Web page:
Facilities Throughout the Southeast Ordered to Comply with Clean Water Act and Pay Penalties Totaling More Than $200,000
Release Date: 07/15/2009
Contact Information: Davina Marraccini, 404-562-8293, email@example.com
(ATLANTA – July 15, 2009) The U.S. Environmental Protection Agency (EPA) issued Consent Agreements and Final Orders (CA/FOs) against six entities throughout the Southeast between Apr. 1 and Jun. 30, 2009, for violations of the Clean Water Act (CWA). As part of the settlements, the responsible parties in Georgia, Kentucky, North Carolina and South Carolina agreed to come into compliance and pay a combined total of $207,500 in civil penalties.
"By taking these enforcement actions, we are sending a strong message about the importance of protecting rivers, lakes and streams across the Southeast,” said Stan Meiburg, EPA Region 4 Acting Regional Administrator. “To protect our region’s waters, these regulated entities must comply with the Clean Water Act and promptly take the steps needed to resolve the violations noted in our inspections.”
Five entities were cited for alleged stormwater-related violations of the CWA. Polluted stormwater runoff is a leading cause of impairment to the nearly 40 percent of surveyed U.S. water bodies which do not meet water quality standards. Over land or via storm sewer systems, polluted runoff is discharged, often untreated, directly into local water bodies. The settlements and associated penalties include:
- Capital City Club, for violations at the Brookhaven Golf Course in Atlanta, Ga. (civil penalty of $157,500)
Grand Communities, Limited, for violations at its Granite Spring subdivision in Cold Spring, Ky. (civil penalty of $12,000)
Chase-Reese-Carlisle, LLC, for violations at its Steeplechase subdivision in Richwood, Ky. (civil penalty of $5,500)
Louisburg Plaza, LLC, for violations at its Louisburg subdivision in Louisburg, N.C. (civil penalty of $5,000)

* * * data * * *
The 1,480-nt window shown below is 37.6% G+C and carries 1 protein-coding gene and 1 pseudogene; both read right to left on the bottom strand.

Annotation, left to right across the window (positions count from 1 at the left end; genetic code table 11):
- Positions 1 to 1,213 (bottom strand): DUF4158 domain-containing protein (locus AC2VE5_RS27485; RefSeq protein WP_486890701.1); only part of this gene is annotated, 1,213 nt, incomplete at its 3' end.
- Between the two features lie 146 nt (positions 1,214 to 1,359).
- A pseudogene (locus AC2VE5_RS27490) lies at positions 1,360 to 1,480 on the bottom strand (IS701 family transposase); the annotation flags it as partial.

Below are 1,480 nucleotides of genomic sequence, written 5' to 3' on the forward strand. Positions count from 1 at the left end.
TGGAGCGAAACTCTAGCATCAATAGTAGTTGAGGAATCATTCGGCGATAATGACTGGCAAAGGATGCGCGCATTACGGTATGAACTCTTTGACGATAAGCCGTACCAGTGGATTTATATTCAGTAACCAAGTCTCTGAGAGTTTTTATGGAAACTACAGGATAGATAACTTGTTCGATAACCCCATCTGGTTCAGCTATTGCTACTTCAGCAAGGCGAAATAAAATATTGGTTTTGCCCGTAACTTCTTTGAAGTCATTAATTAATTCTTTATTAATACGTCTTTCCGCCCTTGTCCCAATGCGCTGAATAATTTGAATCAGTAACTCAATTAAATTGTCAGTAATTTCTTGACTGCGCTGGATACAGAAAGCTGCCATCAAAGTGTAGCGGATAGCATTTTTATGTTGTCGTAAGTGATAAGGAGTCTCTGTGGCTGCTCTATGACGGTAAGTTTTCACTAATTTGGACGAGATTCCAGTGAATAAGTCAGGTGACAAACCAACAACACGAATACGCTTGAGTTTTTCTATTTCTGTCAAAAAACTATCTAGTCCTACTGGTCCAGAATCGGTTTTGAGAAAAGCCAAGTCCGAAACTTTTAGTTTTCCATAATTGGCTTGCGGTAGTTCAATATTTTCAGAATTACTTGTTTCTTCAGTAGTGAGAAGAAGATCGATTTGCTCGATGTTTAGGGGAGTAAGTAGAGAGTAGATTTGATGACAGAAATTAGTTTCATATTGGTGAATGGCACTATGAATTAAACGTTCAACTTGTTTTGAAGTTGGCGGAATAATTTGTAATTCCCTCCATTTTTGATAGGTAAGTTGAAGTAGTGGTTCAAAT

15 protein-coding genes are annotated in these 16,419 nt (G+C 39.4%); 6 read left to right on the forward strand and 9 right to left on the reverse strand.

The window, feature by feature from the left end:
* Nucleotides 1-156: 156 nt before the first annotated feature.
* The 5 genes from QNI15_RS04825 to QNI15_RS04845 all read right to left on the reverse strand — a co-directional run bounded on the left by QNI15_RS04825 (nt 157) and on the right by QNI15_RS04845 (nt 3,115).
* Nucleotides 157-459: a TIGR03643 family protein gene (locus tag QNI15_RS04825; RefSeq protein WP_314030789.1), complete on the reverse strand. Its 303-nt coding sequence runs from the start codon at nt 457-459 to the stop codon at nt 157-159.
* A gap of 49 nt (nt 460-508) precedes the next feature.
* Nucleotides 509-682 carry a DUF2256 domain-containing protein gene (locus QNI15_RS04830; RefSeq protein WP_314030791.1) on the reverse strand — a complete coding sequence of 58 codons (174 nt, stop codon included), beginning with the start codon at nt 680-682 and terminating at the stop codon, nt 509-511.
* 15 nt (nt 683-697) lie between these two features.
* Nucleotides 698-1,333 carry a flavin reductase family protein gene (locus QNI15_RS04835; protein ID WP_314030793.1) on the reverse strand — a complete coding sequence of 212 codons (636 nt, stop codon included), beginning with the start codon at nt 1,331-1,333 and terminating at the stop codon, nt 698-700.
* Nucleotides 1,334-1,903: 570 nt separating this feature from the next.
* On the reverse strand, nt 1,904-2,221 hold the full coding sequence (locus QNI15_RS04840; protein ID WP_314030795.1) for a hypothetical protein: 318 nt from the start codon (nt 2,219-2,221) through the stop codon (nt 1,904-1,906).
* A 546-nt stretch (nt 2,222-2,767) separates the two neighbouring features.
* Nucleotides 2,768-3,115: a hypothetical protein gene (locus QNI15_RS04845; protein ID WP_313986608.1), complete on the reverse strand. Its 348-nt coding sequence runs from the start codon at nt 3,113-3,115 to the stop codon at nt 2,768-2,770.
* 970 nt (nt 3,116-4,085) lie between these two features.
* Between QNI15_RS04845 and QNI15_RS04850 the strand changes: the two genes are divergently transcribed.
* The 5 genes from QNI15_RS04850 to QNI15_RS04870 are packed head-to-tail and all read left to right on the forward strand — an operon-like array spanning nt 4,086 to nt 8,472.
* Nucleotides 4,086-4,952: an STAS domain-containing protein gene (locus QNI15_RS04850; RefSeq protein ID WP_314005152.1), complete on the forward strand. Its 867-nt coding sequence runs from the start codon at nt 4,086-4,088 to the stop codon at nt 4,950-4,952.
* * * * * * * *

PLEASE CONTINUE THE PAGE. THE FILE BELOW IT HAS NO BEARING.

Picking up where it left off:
BBS Builders and Development Co., LLC, for violations at its Mitchiner Hills subdivision in Clayton, N.C. (civil penalty of $15,000)
A settlement was also reached with Greenwood Metropolitan District, which agreed to pay a civil penalty of $12,500, for exceeding the Whole Effluent Toxicity (WET) requirements of its National Pollutant Discharge Elimination System permit at the wastewater treatment plant in Greenwood, S.C. WET is the total toxic effect of effluent measured directly with a toxicity test. It is a useful parameter for assessing and protecting against aggregate impacts from the discharge of pollutants.
Congress enacted the Clean Water Act (CWA) in 1972 to protect the nation’s rivers, lakes and stream, as well as some of the more fragile and vital wetland habitats. The entities cited violated the CWA by either failing to meet the requirements of their National Pollutant Discharge Elimination System (NPDES) permits, and subsequently causing point source discharges, or by filling or dredging wetlands. Pollutants of concern include nutrients, sediment, oil and grease, chemicals and metals. When left uncontrolled, water pollution can deplete needed oxygen and/or otherwise result in the destruction of aquatic habitats, as well as the fish and wildlife that depend on them. Water pollution can also contaminate food, drinking water supplies and recreational waterways, and thereby pose a threat to public health.